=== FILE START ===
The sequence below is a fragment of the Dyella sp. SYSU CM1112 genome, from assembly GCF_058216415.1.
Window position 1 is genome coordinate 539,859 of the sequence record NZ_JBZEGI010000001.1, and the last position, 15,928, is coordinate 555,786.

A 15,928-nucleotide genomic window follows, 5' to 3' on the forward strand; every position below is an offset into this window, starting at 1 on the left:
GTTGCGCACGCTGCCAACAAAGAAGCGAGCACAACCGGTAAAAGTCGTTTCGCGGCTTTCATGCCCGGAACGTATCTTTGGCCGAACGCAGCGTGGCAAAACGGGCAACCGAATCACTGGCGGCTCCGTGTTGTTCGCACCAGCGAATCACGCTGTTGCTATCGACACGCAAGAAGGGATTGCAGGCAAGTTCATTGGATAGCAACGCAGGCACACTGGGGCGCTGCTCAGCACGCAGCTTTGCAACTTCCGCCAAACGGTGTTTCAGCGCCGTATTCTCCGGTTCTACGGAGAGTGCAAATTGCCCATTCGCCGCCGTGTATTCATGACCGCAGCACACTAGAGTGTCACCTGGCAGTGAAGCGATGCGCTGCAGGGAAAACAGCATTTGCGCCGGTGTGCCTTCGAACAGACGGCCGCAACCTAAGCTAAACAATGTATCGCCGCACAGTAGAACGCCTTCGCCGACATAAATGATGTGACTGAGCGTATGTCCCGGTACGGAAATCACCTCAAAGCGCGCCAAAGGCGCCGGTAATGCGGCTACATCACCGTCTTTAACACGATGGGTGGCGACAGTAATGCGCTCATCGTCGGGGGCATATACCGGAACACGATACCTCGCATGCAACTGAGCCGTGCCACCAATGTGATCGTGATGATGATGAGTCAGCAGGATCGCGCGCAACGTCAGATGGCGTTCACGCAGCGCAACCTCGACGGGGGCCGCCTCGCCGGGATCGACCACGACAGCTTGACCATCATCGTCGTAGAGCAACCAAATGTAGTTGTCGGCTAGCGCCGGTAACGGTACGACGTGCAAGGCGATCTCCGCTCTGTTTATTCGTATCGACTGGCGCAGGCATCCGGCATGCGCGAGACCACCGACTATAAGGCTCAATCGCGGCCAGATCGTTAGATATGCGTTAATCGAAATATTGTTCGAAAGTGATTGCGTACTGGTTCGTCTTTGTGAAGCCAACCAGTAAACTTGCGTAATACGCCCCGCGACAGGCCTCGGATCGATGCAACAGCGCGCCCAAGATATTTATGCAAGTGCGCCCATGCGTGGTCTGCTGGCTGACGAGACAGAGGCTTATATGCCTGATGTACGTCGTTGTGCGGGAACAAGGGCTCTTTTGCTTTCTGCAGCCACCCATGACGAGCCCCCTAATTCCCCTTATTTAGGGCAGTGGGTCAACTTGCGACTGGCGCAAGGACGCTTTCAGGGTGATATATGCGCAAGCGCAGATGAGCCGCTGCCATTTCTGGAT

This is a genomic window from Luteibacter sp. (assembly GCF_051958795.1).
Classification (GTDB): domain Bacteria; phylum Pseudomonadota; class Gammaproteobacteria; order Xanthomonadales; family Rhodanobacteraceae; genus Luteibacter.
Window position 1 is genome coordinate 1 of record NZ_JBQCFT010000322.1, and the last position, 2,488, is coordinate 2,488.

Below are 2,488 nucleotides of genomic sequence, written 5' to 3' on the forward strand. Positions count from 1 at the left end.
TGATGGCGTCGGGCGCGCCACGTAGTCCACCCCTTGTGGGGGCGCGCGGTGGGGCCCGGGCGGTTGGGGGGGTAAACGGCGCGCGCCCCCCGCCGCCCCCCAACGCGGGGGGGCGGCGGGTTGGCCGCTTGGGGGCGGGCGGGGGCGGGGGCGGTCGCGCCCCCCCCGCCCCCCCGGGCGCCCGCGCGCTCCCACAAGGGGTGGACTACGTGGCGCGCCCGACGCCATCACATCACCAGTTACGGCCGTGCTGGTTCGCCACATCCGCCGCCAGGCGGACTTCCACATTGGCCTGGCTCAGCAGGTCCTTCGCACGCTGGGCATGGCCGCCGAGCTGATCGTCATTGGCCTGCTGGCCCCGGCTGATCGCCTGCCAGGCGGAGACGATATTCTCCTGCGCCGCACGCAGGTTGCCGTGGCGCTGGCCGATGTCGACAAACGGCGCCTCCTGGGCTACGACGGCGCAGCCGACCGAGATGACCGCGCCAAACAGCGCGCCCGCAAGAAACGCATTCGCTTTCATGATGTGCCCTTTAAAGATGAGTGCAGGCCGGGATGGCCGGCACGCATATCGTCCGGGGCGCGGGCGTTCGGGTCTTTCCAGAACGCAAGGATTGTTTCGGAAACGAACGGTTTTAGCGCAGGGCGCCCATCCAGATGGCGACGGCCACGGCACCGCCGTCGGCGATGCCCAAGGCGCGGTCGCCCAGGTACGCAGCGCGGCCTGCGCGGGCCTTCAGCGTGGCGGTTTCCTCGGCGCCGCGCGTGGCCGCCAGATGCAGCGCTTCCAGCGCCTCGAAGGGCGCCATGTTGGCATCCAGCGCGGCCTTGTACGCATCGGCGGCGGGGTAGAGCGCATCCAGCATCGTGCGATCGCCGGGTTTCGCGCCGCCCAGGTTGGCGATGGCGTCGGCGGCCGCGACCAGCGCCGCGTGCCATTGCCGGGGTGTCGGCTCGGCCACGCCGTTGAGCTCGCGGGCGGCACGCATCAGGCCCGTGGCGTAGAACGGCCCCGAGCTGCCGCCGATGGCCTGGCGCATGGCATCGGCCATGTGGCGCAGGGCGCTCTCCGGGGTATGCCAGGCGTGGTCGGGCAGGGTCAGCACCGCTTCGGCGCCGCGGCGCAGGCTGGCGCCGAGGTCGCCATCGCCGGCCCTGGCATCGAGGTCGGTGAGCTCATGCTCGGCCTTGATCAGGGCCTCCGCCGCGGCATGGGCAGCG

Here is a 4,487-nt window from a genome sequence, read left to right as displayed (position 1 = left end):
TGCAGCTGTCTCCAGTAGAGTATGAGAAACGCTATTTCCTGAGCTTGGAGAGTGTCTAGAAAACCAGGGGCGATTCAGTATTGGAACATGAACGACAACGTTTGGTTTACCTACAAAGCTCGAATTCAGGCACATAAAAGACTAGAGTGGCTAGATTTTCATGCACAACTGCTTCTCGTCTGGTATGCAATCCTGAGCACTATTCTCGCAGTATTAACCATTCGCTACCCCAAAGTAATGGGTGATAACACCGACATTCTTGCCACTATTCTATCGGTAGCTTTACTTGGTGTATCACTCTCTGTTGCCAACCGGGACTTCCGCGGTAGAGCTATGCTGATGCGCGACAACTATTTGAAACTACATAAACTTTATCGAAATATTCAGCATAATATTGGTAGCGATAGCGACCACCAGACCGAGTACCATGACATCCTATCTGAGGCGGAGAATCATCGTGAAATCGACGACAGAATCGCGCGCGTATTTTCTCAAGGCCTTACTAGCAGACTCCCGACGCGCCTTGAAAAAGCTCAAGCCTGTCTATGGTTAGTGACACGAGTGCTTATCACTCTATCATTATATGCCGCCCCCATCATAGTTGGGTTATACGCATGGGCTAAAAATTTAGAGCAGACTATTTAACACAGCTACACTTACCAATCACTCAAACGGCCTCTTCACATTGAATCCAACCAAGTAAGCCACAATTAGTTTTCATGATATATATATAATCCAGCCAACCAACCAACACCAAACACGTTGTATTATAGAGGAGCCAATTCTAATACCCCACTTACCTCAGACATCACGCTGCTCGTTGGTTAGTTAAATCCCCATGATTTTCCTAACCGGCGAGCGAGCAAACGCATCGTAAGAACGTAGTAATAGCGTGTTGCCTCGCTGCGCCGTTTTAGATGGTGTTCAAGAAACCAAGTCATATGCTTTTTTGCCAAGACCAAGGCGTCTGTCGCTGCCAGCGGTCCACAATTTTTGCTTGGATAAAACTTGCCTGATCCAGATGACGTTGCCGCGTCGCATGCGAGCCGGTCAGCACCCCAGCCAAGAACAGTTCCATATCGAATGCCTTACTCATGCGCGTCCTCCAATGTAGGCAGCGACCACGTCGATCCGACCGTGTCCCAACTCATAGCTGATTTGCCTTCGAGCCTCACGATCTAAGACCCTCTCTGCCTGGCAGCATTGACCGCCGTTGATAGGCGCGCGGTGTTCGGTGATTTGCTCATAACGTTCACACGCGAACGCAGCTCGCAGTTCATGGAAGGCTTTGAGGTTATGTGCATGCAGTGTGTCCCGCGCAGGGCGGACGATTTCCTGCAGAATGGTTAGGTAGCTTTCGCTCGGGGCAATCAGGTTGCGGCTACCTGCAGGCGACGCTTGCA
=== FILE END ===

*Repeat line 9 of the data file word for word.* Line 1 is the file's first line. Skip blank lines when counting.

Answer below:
TGATGGCGTCGGGCGCGCCACGTAGTCCACCCCTTGTGGGGGCGCGCGGTGGGGCCCGGGCGGTTGGGGGGGTAAACGGCGCGCGCCCCCCGCCGCCCCCCAACGCGGGGGGGCGGCGGGTTGGCCGCTTGGGGGCGGGCGGGGGCGGGGGCGGTCGCGCCCCCCCCGCCCCCCCGGGCGCCCGCGCGCTCCCACAAGGGGTGGACTACGTGGCGCGCCCGACGCCATCACATCACCAGTTACGGCCGTGCTGGTTCGCCACATCCGCCGCCAGGCGGACTTCCACATTGGCCTGGCTCAGCAGGTCCTTCGCACGCTGGGCATGGCCGCCGAGCTGATCGTCATTGGCCTGCTGGCCCCGGCTGATCGCCTGCCAGGCGGAGACGATATTCTCCTGCGCCGCACGCAGGTTGCCGTGGCGCTGGCCGATGTCGACAAACGGCGCCTCCTGGGCTACGACGGCGCAGCCGACCGAGATGACCGCGCCAAACAGCGCGCCCGCAAGAAACGCATTCGCTTTCATGATGTGCCCTTTAAAGATGAGTGCAGGCCGGGATGGCCGGCACGCATATCGTCCGGGGCGCGGGCGTTCGGGTCTTTCCAGAACGCAAGGATTGTTTCGGAAACGAACGGTTTTAGCGCAGGGCGCCCATCCAGATGGCGACGGCCACGGCACCGCCGTCGGCGATGCCCAAGGCGCGGTCGCCCAGGTACGCAGCGCGGCCTGCGCGGGCCTTCAGCGTGGCGGTTTCCTCGGCGCCGCGCGTGGCCGCCAGATGCAGCGCTTCCAGCGCCTCGAAGGGCGCCATGTTGGCATCCAGCGCGGCCTTGTACGCATCGGCGGCGGGGTAGAGCGCATCCAGCATCGTGCGATCGCCGGGTTTCGCGCCGCCCAGGTTGGCGATGGCGTCGGCGGCCGCGACCAGCGCCGCGTGCCATTGCCGGGGTGTCGGCTCGGCCACGCCGTTGAGCTCGCGGGCGGCACGCATCAGGCCCGTGGCGTAGAACGGCCCCGAGCTGCCGCCGATGGCCTGGCGCATGGCATCGGCCATGTGGCGCAGGGCGCTCTCCGGGGTATGCCAGGCGTGGTCGGGCAGGGTCAGCACCGCTTCGGCGCCGCGGCGCAGGCTGGCGCCGAGGTCGCCATCGCCGGCCCTGGCATCGAGGTCGGTGAGCTCATGCTCGGCCTTGATCAGGGCCTCCGCCGCGGCATGGGCAGCG